It's behavior on a laptop browser should also be reasonable but need not be as good as the phone experience.

I'll provide another sample here:

This is sufficiently visually appealing but it lacks a lot of the details above.
- It is static.

- It does not demonstrate what happens if the text is long.
- Two of the children of the top B node are not rendered and there is no visual indicator of how to view them.
- It does not demonstrate how to zoom out to see more layers of the tree/graph.
- It doesn't suggest a UX for scrolling up to alternate parents of that top B node.
- It doesn't suggest how the user would focus the drill down scroll on one particular child to avoid microscopic text and boxes in lower layers.
- etc.

BTW... the example uses arrows and they are pointed in the wrong direction. You don't need to use arrows at all.

Thanks. Please contact me if you have questions or suggestions.


PostScript: Licensing

This bounty does not require that the code you use have no license restrictions on it, but I will reward 10% less if it does. Apache and MIT license are absolutely fine. What this bounty does require is that there be no known patent / intellectual property restrictions on the user interface concepts that your code demonstrates.

PostScript: distinguishing A nodes and B nodes

The solution must render A nodes and B nodes in a way that the user can quickly identify if they are looking at an A node or a B node.

PostScript: Go.js

Go.js has some very impressive capabilities. That team has clearly created solutions for a lot of interesting problems. With that being said, none of the solutions I see on their web site satisfy this bounty, out of the box.

PostScript Go.js IVRTree

The Go.js IVRTree demo is pretty nice. I will point out some shortcomings relative the requirements of this bounty

  • It does not demonstrate visual distinction between A nodes and B nodes.
  • It does not demonstrate long text for the B nodes.
  • It does not demonstrate the ability visit an alternate parent.

It does hint that use of +/- button unfolding/folding could be valuable here for managing screen space.

It does demonstrate support for scrolling right and left.

It does basically work in a mobile browser.

How many nodes you got?
gabrielsimoes 8 months ago
I have about 300k nodes but that could eventually grow to 3 gig. For the sake of this bounty, assume that all nodes in the vicinity of what is being viewed are in memory in a data structure of your choosing.
jasonnet 8 months ago
awarded to Chlegou

Crowdsource coding tasks.

1 Solution

Winning solution

Hi there,

this is not a solution, it's a post that gives you an overview


i worked before on making a graph in a webpage, i always believed, this is something we should work with, since it's beyond html limitations.

in that project, we decided to use VizJs, which is the best choice we have made, after looking for graph libraries. here is the library links
link: http://viz-js.com/

github: https://github.com/mdaines/viz.js

As i said, vizjs is the best library, but very basic and render static svg, so we used jquery, to add actions on it.

the project wasn't easy, but we succeed making it by the end.


Also, wanted to mention GoJs, since it's the best choice for web graphs.
i think this example, is what you really looking for:

link: https://gojs.net/latest/samples/IVRtree.html

with customisation, you can get what you really want as result. it has collapse option, so you can show and hide parts, so you don't worry about UX.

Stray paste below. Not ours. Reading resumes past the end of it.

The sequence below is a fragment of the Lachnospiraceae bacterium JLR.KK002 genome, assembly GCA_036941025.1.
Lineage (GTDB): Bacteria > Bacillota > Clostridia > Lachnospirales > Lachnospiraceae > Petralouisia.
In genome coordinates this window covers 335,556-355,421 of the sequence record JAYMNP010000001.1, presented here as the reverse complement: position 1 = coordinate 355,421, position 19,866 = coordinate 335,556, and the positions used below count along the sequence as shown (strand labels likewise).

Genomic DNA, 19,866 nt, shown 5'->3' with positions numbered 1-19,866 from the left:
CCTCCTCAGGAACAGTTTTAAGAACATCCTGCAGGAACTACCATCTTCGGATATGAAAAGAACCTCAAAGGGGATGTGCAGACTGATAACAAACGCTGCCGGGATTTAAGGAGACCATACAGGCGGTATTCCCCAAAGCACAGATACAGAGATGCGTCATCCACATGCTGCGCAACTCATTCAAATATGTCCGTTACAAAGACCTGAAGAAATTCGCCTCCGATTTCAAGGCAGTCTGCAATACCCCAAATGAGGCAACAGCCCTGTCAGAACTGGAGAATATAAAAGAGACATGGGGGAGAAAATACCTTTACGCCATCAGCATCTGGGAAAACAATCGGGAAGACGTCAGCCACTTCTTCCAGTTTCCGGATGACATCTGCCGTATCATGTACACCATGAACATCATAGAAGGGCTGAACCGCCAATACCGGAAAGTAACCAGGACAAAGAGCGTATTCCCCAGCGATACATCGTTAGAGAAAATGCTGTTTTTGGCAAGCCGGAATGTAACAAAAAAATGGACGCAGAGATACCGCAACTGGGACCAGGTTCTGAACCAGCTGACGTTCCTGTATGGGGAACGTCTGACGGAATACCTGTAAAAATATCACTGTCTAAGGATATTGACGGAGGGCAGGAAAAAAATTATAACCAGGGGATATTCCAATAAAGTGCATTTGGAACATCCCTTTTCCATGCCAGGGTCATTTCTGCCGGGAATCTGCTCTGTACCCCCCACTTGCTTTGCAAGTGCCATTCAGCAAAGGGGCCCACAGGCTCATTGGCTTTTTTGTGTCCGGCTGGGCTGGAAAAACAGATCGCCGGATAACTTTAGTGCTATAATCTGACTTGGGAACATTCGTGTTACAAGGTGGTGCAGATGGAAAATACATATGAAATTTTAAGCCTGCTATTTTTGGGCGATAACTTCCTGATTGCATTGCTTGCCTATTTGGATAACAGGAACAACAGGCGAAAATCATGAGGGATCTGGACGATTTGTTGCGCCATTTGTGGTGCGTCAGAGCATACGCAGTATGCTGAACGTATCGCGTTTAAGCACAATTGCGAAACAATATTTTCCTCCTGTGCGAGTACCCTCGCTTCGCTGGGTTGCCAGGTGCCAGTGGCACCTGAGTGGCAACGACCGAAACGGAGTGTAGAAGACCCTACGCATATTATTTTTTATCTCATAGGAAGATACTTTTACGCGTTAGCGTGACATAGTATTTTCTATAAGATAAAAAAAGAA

the problem with GoJs is isn't free and not cheap at all! very expansive also! that's why we didn't choose it.

anyway, i wanted to help you out by mentioning libs that could help you out. reaching what you want.

you can ask me about basics, and libs, if you have selected ones, i have ideas about many of them, since i made a search to select the one i worked with.

i think having the collapse option, will help you out working on your project, so you don't fear about item numbers and positioning, otherwise, the zooming can handle that in static graph.

if you liked the gojs example i gave you, i think there is an open source library (didn't find that link in my history :-( ) that gives the same result. i could try to get that link back or make a search to find it again.

by the end, this solution isn't a solution. i just posted, here, to make it readable, hope it helps.

if you need any questions, you can email me, and we could make a webinar.

my email: nicolastsue@gmail.com

Thank you Nicholas. Your posting does reveal that I should consider what I expect in terms of licensing. I'll give it a bit more thought and post my guidance here and above. Thanks.
jasonnet 8 months ago
yes, exactly, by revealing what you exactly need, will help you to select the best choice.
Chlegou 8 months ago
thanks for the tip :) i will keep following this bounty
Chlegou 8 months ago
hi there, finally i have got free now, and i started looking for this project again. i will try to solve it under the time limit, otherwise, extend the bounty by adding $1 or $5 (will add another week plan), so i could be able to post a solution, if i didn't post before it expire.
Chlegou 7 months ago
I'm not given the opportunity to increase it by $1 or $5, just an additional $25 or $75. I'd prefer not to invest that much unless I know I'll get a solution, so I think I'll just create an identical contest with a small bounty. I'll wait an hour or two before doing that.
jasonnet 7 months ago
i'm starting now, still 4 hours to go, i will try to post before that time
Chlegou 7 months ago
There's no hurry. I've just posted a new identical bounty. There's no pressure to get it done in three hours. You can post the solution there if this one is closed out.
jasonnet 7 months ago
ok, i have got that
Chlegou 7 months ago
Chlegou. This bounty will expire soon. Can you see the new bounty? I believe it will expire in six more days.
jasonnet 7 months ago
Hi @jasonnet, yes im following the bounty status, also received your email and replied, you could reward it, I'll complete it after. Hope I can finish it today, solving that bug.
Chlegou 7 months ago